ENO’s Undress campaign addresses this in a couple ways.  For starters, not only are they offering cheap seats for select performances, they are also including perks with these reduced-price tickets.  Newcomers who participate in this initiative will get premium-quality seats as well as pre- and post-show supplemental activities.  They are also emphasizing a “come as you are” strategy, in that dressing up is notable non-issue.  Once again, this may or may not speak directly to the integrity of the genre, but it is certainly showing that they are actively seeking to broaden their audience.

The collaboration with figures from popular areas of art such as Albarn and Gilliam also serves to counteract the elitist stereotype of opera.  Not only are these figures ones that the general public are more likely to recognize, they also bring with them their own artistic perspectives that are undoubtedly unique from those already within the opera community.  Just because opera companies like ENO are starting to actively cater to larger and more diverse interests does not mean that opera will no longer be a privilege; it will now just be a privilege that can be shared by more people.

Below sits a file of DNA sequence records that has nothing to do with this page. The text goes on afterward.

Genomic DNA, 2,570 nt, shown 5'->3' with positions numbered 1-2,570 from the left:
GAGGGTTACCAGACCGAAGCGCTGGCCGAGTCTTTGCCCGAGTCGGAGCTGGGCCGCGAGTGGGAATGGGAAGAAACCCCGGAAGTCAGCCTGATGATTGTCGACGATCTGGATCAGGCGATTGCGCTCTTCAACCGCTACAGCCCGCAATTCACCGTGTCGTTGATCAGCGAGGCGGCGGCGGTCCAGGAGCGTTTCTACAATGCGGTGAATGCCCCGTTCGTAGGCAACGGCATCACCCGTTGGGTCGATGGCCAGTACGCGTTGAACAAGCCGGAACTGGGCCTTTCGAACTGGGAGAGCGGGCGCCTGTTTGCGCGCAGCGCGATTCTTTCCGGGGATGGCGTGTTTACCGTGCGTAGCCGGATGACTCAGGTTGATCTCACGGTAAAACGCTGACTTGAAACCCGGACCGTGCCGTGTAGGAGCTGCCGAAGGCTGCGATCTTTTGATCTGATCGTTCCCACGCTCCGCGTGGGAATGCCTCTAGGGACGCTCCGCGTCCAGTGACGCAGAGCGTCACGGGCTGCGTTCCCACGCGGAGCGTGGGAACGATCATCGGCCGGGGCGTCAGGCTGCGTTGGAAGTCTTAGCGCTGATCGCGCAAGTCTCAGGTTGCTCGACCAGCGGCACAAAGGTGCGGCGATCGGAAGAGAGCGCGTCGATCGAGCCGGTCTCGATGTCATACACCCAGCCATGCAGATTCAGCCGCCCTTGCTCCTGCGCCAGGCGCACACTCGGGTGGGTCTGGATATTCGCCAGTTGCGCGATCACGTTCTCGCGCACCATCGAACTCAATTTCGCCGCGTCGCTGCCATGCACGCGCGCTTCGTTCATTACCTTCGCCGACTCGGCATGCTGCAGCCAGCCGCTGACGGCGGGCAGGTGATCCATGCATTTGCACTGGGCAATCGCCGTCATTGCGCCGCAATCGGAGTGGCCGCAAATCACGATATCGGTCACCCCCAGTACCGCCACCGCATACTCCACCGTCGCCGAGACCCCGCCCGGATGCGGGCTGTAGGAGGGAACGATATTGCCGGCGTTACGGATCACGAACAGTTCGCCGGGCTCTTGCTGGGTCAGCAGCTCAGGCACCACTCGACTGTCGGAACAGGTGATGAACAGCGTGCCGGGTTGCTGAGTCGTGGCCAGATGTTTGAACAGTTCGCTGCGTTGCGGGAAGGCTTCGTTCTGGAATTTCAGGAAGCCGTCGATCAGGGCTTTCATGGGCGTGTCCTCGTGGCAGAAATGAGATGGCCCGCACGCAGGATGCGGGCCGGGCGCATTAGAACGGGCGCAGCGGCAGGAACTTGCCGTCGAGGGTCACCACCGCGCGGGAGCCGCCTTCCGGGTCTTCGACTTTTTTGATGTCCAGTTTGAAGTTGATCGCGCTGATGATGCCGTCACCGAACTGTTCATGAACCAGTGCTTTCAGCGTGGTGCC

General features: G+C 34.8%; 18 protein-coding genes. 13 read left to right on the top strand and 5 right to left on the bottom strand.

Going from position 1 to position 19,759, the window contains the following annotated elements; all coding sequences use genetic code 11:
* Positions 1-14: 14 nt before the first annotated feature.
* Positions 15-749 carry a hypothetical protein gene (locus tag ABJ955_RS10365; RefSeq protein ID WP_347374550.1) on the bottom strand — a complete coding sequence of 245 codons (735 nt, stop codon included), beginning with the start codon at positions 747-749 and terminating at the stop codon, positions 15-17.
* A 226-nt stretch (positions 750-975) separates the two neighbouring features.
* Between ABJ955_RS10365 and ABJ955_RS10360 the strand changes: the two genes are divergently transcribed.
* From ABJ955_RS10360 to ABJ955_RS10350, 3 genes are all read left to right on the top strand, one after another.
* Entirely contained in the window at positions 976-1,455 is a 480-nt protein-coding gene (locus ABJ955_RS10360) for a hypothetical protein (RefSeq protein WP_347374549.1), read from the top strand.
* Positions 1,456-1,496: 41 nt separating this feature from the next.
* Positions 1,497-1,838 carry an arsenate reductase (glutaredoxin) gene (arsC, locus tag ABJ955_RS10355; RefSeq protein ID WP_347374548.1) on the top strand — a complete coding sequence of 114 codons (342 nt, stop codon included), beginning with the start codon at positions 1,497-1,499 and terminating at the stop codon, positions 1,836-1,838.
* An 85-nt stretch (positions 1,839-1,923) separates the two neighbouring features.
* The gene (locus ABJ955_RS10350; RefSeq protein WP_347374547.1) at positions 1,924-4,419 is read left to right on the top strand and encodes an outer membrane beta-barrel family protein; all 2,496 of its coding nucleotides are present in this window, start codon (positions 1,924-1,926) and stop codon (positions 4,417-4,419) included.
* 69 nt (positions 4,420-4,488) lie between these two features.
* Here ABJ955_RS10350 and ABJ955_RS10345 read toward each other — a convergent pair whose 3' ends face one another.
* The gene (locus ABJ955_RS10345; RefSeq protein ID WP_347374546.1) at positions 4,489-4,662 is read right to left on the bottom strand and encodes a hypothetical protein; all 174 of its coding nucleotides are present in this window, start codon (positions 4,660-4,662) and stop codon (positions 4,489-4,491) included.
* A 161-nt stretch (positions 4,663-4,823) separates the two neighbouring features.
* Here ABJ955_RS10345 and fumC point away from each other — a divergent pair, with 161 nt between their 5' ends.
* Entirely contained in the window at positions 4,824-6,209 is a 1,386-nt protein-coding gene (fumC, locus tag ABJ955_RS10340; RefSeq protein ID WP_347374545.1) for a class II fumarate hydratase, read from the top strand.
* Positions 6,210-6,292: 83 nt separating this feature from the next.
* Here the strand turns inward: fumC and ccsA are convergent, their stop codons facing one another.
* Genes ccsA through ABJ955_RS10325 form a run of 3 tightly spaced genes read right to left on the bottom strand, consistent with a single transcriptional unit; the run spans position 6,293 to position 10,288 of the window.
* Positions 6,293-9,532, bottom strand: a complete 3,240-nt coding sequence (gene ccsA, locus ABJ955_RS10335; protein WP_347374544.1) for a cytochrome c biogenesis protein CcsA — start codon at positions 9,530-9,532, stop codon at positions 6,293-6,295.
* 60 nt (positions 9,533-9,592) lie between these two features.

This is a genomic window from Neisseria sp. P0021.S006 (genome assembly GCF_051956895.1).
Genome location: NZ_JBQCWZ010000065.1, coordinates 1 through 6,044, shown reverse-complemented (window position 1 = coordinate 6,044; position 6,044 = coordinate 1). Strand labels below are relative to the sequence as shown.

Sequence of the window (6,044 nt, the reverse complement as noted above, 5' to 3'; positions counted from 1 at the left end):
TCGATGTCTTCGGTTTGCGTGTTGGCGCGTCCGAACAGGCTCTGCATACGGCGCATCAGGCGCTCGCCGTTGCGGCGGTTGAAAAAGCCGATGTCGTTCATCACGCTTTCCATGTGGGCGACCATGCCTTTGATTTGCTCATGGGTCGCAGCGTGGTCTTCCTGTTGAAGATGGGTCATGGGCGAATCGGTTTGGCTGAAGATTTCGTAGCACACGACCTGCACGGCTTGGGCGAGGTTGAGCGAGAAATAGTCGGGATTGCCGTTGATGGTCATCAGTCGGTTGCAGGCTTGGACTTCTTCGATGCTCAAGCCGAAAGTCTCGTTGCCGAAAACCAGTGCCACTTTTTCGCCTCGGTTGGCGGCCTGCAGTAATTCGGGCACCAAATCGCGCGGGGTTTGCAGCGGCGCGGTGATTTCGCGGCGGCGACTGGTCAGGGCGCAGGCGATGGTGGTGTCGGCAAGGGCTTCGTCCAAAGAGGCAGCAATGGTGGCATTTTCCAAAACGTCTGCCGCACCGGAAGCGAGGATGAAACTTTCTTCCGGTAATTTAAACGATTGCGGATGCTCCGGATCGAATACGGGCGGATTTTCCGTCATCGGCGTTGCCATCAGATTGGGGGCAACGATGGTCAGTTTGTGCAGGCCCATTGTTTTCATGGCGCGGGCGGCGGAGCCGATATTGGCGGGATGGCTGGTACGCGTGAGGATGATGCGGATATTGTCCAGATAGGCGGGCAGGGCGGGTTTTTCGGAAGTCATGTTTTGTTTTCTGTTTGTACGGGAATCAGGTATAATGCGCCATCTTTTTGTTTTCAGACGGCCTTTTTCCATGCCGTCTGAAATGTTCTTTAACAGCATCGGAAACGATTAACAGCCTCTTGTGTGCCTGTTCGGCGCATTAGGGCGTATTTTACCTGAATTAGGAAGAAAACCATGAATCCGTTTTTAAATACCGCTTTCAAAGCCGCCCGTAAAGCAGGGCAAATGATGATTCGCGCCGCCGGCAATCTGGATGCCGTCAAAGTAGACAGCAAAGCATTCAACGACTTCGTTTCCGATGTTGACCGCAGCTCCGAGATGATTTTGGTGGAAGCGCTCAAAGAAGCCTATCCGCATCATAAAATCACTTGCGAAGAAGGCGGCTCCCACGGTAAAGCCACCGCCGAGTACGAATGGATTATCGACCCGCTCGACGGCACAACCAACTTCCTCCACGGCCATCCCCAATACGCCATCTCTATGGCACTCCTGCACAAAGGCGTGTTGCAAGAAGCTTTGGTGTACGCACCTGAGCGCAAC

In order to have continued growth and success, opera does not need to be revolutionized, nor does it need to be imploded and rebuilt.  Opera fans should cherish their rich history, but they should also openly embrace new directions and the challenges that come with fresh perspectives.  Opera may not be for everyone, but if opera companies refuse to operate under the mindset that it can be, then their lifespan can only match those of their most ardent followers.

While I have singled out ENO’s recent campaign as an example of a major opera company making an attempt to bridge the gap towards a new audience, they are hardly the only major company to do so.  The San Francisco Opera, for instance, has taken similar steps to reach out and broaden their base.